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Former Denton County fire chief charged with 13 counts; accused of theft, embezzlement

The former Denton County fire chief has been charged with more than a dozen federal charges for using nearly half a million dollars of his firefighters’ retirement savings for personal expenses, including casinos, restaurants and a family business in Hawaii, documents show unsealed Friday.

A grand jury on Wednesday indicted Troy “Mac” Hohenberger, 63, who served as chief of Denton County Emergency Services District 1 in Argyle, on three counts of theft or bribery relating to federally funded programs, five counts of theft or embezzlement with an employee benefit plan and five counts of misrepresentation.

The indictment alleges that “Hohenberger accessed, stole, used, misappropriated and intentionally withdrew and converted funds from the AFD operating account for his own needs and purposes.”

Hohenberger, who resigned from office a few weeks ago, was arrested at DFW International Airport on Thursday. His attorney did not immediately respond to a request for comment.

Denton County Emergency Services District 1 said it was briefed on the FBI investigation, according to a news release Thursday, but would not provide additional information due to the ongoing investigation.

“Denton County ESD 1 remains committed to providing transparency to staff and the community during this process and will continue to work with the FBI as all inquiries are processed,” the department said.

Hohenberger pleaded not guilty to all 13 charges on a first court appearance and was released from custody. If convicted, he faces up to 10 years in federal prison on the most serious charges.

Nearly $500,000 stolen, FBI says

According to the indictment, from February 2018 to May 2021, Hohenberger made around 80 payments totaling more than $490,000 using his personal credit card.

The payments used funds from the fire department’s operating account, which received federal funds in the form of Medicare reimbursements, the US Attorney’s Office for the Eastern District of Texas said.

In addition to Hohenberger allegedly using about $350,000 for cash advances at multiple casinos, court documents state that more than $50,000 was used for expenses at a business in Hawaii run by a relative.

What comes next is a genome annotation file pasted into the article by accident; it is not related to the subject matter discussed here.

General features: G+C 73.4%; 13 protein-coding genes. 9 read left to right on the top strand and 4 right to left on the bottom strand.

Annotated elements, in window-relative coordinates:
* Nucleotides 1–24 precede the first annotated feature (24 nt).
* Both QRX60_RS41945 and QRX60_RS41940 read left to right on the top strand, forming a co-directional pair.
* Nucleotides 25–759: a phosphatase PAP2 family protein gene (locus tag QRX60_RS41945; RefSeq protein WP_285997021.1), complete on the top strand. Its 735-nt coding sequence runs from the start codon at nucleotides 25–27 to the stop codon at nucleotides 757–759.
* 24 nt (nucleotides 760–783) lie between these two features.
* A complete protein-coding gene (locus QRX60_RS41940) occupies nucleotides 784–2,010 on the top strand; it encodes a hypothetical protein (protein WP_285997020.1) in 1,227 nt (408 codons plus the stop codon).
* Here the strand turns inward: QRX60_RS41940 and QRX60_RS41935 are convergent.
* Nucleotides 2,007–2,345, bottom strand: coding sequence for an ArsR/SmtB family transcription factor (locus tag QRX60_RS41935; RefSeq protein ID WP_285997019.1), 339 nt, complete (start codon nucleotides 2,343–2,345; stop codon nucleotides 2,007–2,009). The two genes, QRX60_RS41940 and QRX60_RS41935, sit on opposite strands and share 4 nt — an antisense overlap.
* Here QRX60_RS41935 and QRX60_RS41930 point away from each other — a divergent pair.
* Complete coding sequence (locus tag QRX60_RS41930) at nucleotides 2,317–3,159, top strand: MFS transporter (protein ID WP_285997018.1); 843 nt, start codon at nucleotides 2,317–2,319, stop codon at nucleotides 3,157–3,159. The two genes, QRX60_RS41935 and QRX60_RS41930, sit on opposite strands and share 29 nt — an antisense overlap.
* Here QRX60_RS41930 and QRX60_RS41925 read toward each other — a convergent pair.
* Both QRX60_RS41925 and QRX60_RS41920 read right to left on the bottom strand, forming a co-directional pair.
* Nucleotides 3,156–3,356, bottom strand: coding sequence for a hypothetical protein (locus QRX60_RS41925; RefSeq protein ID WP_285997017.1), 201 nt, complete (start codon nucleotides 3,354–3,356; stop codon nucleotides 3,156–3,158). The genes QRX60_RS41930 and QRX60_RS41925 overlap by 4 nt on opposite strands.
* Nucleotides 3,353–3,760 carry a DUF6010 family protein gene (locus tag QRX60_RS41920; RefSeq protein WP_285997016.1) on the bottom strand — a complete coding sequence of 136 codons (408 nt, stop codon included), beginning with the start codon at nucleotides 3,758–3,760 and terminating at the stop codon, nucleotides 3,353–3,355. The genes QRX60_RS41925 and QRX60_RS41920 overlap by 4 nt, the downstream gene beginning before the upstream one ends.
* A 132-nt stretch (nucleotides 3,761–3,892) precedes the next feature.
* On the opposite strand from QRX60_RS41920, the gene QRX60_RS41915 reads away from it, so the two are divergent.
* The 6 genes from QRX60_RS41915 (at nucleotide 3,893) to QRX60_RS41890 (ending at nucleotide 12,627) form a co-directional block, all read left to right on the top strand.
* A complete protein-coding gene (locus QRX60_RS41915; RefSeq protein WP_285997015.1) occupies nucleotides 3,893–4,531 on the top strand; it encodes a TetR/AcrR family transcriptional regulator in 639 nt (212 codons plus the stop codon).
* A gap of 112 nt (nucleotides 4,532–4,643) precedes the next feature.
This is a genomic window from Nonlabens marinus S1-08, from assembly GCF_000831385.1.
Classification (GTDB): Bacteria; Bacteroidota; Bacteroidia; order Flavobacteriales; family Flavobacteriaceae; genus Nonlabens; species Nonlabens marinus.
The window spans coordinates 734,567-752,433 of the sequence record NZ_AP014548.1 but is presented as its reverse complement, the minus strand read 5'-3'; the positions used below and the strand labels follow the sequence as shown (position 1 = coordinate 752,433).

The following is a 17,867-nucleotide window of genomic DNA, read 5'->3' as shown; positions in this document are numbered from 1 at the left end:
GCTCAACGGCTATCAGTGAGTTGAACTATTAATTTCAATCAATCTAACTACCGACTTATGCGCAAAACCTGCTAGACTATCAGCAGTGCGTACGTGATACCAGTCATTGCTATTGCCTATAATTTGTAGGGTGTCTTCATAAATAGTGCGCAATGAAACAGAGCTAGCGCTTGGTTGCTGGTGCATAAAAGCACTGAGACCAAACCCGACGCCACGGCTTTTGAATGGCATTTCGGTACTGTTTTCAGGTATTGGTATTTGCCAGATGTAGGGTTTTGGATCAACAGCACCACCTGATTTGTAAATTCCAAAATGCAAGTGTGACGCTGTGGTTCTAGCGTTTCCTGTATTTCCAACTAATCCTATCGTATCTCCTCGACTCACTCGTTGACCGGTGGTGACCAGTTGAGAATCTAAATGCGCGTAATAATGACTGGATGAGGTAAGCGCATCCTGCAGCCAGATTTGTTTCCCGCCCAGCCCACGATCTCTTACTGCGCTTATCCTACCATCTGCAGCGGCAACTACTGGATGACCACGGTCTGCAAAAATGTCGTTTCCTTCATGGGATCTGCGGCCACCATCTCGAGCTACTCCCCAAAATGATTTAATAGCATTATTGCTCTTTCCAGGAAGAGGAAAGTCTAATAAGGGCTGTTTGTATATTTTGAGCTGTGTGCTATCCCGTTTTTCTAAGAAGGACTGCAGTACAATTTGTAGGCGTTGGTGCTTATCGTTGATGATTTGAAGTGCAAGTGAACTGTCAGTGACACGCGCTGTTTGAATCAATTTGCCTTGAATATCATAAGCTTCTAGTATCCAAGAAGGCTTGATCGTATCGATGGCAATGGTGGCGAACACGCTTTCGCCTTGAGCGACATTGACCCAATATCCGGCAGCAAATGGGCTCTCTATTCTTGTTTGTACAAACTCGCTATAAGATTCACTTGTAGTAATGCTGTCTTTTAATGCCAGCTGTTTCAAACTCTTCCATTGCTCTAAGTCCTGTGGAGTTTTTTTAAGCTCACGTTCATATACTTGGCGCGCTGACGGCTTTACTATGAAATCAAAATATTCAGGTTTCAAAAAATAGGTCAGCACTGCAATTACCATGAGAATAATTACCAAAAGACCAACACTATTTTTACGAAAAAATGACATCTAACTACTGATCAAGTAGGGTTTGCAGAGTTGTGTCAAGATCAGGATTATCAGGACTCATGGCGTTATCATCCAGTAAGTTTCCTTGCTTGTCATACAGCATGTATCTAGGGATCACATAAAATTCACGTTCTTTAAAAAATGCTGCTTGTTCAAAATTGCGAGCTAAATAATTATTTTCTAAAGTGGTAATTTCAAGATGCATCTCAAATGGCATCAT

Additional funds were spent on taxes on his property, meals at restaurants, travel expenses, retail purchases, medical and dental expenses, car expenses and other personal expenses, the indictment said.

From January 2018 to December 2021, Hohenberger also failed to pay more than $690,000 in firefighter pension contributions that were withheld from their paychecks and failed to open retirement accounts for several new firefighters, the indictment said.

According to the file, Hohenberger then incorrectly stated on tax forms that he had not refrained from making any payments.

After confronting firefighters whose accounts were tight, the indictment states Hohenberger returned “numerous deposits” to their accounts but never returned them in full.

Complaint for dismissal without notice

Last November, Hohenberger was named as a defendant in a wrongful termination lawsuit by one of his former employees, Harold Ring, who accused Hohenberger of firing him after raising questions about the department’s management of her 401(k) plans .

Eric Roberson, who represents Ring, said neither he nor his client had communicated with the FBI, adding Thursday he was surprised to learn Hohenberger had been arrested.

Roberson is pursuing a class action lawsuit against Hohenberger and the department, alleging that they “failed to make timely deposits into the 401(k) accounts” of at least 46 employees.

“The financial mismanagement of this fire department warrants scrutiny,” Roberson said. “Although I have no evidence as to why these payments were missed, I asked permission of the court to see if any money was missing.”

Staff writer Hojun Choi contributed to this report.

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